With some classmates in Japan

9. Make deeper connections
On the flip side, maybe you're not so into chatting up random strangers -- that's totally understandable. It's not everyone's thing. Although these small connections can be a cool way to learn from other people, deeper connections are a great way to do this, too. Find a few close friends, and make it your goal to become closer to these people; how much do you really know about them and their lives?
 In Japan, I always asked people questions so that they would talk to me (I have no shame and I wanted to talk to people). I wrote some questions that you can use to spark conversations with friends:
1. In what moment were you the happiest that you have ever been?
2. Which colour reminds you the most of yourself?
3. Why did you choose your children's names? Are there stories behind them?
4. Which countries have you visited? Which was your favourite, and why?
5. Did you like high school/university? What were your favourite/least favourite parts?
Or, if you're not feeling, that, you could do a fun game/app together, I like The Seven Second Challege (which would be amazingly fun for kids, as well), but there are lots of fun options.
Get to know your friends more deeply. Ask questions and enjoy their company as fully as you can.
With my most sister in Japan. I connected with her by constantly interrogating her about her life (which, bafflingly, worked, and we're now friends).

10. Take your kids!! 
You're not the only one who can learn things from everyday life! Your kids can learn right alongside you. Then, not only to you get the joy of learning something new, you also get to see your kids learning and growing with you.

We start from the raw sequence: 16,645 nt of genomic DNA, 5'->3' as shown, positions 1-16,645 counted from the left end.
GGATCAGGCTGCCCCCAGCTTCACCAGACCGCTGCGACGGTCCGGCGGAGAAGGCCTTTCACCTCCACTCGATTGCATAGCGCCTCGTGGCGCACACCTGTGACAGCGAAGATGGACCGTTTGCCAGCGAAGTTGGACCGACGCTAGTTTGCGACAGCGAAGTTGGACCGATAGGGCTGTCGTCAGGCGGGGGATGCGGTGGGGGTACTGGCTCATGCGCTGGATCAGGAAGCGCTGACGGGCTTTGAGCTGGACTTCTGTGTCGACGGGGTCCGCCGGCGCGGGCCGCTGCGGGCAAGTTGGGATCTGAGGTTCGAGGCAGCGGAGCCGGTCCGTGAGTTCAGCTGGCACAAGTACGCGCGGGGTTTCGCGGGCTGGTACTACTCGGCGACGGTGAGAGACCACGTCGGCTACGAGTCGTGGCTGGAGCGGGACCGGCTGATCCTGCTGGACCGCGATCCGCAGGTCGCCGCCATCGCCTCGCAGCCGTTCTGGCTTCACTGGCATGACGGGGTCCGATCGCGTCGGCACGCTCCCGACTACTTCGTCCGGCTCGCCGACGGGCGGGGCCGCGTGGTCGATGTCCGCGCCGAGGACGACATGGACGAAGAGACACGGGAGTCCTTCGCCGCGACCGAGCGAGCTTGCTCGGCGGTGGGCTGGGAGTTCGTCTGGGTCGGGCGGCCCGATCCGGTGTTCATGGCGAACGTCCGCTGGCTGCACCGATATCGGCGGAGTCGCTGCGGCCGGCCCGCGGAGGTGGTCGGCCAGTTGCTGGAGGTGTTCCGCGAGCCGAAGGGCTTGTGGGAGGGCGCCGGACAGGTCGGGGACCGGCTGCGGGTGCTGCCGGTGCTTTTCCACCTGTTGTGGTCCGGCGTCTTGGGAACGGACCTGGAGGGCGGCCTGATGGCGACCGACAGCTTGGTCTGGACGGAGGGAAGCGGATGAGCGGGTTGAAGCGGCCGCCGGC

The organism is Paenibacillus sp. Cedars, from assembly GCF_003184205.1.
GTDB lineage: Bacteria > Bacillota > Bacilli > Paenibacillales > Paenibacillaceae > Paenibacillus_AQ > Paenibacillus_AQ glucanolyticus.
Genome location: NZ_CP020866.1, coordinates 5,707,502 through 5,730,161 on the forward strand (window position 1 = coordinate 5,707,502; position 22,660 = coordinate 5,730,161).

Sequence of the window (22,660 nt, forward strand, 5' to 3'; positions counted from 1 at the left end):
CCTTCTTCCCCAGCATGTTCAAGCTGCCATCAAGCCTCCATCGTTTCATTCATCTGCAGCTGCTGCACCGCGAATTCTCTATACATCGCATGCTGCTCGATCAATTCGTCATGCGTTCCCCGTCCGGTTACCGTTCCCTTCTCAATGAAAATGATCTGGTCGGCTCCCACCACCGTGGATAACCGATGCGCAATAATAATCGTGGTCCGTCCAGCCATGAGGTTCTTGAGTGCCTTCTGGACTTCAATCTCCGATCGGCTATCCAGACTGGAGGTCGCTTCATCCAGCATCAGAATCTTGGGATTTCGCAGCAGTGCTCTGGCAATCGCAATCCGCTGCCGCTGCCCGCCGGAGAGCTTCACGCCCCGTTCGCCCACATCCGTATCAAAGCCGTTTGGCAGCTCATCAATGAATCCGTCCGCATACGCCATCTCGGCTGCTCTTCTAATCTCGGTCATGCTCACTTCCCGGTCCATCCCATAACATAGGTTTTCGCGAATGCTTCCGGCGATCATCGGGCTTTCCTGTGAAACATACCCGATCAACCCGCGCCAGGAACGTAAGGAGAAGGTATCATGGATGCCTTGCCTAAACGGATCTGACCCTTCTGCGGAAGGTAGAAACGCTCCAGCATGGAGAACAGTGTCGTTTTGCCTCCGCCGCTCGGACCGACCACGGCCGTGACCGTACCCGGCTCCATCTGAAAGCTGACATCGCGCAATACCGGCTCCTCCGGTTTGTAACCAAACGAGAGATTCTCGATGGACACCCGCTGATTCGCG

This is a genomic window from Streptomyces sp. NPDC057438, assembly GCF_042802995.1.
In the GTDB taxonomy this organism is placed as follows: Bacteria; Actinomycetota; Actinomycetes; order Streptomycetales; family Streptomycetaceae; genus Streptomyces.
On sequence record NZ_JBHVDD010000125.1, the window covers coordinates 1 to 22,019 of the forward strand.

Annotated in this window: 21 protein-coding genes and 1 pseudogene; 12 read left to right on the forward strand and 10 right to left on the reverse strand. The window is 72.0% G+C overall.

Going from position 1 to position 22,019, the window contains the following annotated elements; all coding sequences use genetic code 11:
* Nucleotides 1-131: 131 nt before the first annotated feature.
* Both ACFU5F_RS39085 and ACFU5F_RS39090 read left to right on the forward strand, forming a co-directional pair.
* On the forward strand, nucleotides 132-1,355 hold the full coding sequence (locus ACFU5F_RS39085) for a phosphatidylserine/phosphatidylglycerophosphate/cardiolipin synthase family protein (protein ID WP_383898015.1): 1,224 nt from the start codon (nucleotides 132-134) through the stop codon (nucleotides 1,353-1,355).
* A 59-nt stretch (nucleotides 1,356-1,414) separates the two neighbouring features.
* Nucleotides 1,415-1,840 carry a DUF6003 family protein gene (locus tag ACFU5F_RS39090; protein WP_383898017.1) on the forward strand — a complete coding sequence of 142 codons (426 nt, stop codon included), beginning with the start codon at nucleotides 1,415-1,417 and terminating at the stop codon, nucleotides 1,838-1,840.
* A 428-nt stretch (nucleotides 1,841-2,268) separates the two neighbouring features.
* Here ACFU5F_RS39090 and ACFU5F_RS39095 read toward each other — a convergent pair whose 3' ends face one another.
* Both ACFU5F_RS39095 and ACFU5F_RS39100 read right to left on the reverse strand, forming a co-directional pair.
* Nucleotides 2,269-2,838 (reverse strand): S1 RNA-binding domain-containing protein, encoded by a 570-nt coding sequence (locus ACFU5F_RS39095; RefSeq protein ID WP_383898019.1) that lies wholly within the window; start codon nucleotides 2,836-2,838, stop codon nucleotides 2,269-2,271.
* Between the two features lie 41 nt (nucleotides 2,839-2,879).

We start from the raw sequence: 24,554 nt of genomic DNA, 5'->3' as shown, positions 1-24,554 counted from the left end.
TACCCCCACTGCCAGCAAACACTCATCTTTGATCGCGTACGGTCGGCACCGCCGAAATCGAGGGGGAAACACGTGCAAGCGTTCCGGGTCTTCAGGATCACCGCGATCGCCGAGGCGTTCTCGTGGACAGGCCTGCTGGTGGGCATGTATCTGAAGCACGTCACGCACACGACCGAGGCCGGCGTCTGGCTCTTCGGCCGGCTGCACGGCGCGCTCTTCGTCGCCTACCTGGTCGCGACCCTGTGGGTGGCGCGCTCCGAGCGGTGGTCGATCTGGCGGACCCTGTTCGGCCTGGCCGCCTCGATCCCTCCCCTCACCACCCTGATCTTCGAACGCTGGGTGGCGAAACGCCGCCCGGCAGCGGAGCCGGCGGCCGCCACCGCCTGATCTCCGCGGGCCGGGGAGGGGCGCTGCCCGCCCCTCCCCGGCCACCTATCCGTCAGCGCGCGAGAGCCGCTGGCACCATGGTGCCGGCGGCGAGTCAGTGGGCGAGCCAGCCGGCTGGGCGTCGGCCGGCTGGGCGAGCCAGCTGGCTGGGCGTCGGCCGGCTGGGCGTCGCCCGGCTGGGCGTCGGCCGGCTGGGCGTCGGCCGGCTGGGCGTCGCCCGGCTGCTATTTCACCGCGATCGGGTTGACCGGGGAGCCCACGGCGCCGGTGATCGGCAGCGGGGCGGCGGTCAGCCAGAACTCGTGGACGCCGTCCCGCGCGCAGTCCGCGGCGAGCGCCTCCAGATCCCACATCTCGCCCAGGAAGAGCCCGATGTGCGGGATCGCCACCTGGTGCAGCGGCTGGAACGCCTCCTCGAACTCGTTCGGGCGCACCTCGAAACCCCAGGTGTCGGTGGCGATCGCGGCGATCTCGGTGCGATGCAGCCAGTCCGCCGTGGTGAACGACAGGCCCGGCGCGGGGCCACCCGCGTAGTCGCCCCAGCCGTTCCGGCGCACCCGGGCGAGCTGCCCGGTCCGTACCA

A bonus eleventh tip: No pressure! Life is not a competition, in which you have to learn as much as you can. You don't have to follow my crazy setps, or anyone's crazy steps, unless you like them and they work for you. Just do the best you can, and figure out what works best for you.
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I hope that all of this helps you guys as you work on learning from everyday life! If you have any questions, please throw them in the comments!
If you want to learn more about my trip to Japan (i.e, if, for some reason, this post of pretentious ramblings really tickled your fancy and you WANT MORE), you can check out my Japan Journals! They're numbered, and they all have "Japan Journal" in the title, so, they're pretty simple to navigate.
How do you learn from everyday life? Let me know in the comments! I'm always looking for tips. 
Carnival of Natural Parenting -- Hobo Mama and Code Name: MamaVisit Code Name: Mama and Hobo Mama to find out how you can participate in the next Carnival of Natural Parenting! Please take time to read the submissions by the other carnival participants:
  • The Financial Advice That Saved My Marriage — Shortly after they got married, Emily at Natural Parents Network and her husband visited a financial planner. Many of the goals and priorities they set back then are now irrelevant, but one has stuck with them through all of the employment changes, out-of-state-moves, and child bearing: allowances.
  • Lifelong Learning — Survivor at Surviving Mexico--Adventures and Disasters writes about how her family's philosophy of life-long learning has aided them.